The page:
Enter Accenture Development Partnerships. As part of Accenture's effort at corporate citizenship, the firm developed a non-profit "wing" in which we take on consulting work in developing countries and non-profit organizations and provide economic, technology, and management consulting services at no profit to Accenture. Accenture does its part by reducing the cost to the client by cutting out margins, reducing overhead, and requiring the employee (that would be me) to take a 50% paycut while on assignment. So over the next 6 months, I hope to have an experience of a lifetime, even without the discrectionary income!

I actually applied and was accepted to the ADP scheduling pool over a year ago, and beginning the middle of 2005 I began the process to actually get staffed on a project overseas. I attended core ADP training in December, and after then I was sold on the prospect of working on a project overeas. In addition, my lovely girlfriend Nima as well as my rockin' little sister Anjali are both currently in Singapore for work and school, so I can't deny there was an addition incentive to get me over to that part of the world.

After months of looking for a role within Accenture (both ADP and regular), ADP came through with a potential project with a non-profit that works closely with the Government of Sri Lanka to advance technology services both within the government and to its citizens. The role is a perfect fit for me as it involved strategic planning for a government portal, which is right up my alley in terms of experience. I expressed interest to the ADP management team and we're in the very final stages of making this project a reality. I've been slated to be a member of the team. The project, based in Colombo, is scheduled to go from late February through June.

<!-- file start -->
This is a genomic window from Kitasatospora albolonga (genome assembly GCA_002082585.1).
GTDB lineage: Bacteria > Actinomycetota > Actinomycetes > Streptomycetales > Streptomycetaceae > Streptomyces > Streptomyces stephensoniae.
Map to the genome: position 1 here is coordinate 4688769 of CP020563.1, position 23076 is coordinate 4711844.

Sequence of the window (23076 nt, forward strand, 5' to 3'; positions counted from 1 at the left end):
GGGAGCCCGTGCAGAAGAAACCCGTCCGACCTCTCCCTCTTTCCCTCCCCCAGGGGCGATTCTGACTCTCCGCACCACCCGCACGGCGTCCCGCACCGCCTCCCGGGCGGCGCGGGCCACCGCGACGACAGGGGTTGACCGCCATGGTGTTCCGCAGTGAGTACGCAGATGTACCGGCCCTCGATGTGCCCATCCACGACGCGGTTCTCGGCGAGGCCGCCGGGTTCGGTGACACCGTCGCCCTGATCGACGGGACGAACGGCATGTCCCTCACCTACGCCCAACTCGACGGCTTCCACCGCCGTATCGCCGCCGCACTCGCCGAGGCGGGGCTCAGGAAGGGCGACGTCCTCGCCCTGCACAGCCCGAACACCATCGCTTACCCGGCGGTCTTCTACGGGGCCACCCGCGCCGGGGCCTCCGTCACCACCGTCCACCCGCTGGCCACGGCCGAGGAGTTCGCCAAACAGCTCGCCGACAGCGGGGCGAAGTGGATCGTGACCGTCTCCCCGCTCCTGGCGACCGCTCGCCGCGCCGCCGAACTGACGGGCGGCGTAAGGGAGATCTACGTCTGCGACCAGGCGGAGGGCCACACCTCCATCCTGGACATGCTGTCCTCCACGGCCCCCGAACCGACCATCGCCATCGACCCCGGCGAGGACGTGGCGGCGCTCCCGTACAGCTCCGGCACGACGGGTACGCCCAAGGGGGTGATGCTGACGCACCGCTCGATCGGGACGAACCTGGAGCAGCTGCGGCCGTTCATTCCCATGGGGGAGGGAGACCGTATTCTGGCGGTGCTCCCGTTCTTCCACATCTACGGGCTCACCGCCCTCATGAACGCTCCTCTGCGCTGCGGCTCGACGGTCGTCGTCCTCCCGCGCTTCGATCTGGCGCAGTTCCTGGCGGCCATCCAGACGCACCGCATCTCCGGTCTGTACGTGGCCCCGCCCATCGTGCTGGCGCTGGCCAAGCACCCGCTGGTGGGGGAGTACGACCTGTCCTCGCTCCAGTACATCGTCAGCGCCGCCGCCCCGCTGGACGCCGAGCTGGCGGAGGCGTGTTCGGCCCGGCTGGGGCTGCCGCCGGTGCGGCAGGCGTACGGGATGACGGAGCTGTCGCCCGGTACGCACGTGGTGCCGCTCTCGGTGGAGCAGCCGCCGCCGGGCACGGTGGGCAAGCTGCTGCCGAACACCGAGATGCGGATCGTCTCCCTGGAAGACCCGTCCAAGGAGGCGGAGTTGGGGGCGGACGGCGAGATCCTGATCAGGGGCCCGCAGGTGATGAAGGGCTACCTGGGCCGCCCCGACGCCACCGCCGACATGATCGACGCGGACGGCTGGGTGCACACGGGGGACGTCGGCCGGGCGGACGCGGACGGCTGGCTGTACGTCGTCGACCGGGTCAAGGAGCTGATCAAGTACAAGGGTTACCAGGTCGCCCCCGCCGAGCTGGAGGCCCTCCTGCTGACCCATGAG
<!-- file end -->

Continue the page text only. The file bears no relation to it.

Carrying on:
I'm all set for my journey, as I'll be taking of from DC, connecting through New York, hopping on an 18 hour direct flight to Singapore, and spending a week with Nima and Anjali before reporting to Sri Lanka for work.

I set up this blog as a place for me to share my experiences, thoughts, and photos with my friends and family around the world. Check in often (subscribe to the ATOM feed in Firefox) to share my experience, and remember that comments and emails are much appreciated. I look forward to being in touch with all and I hope you enjoy the blog!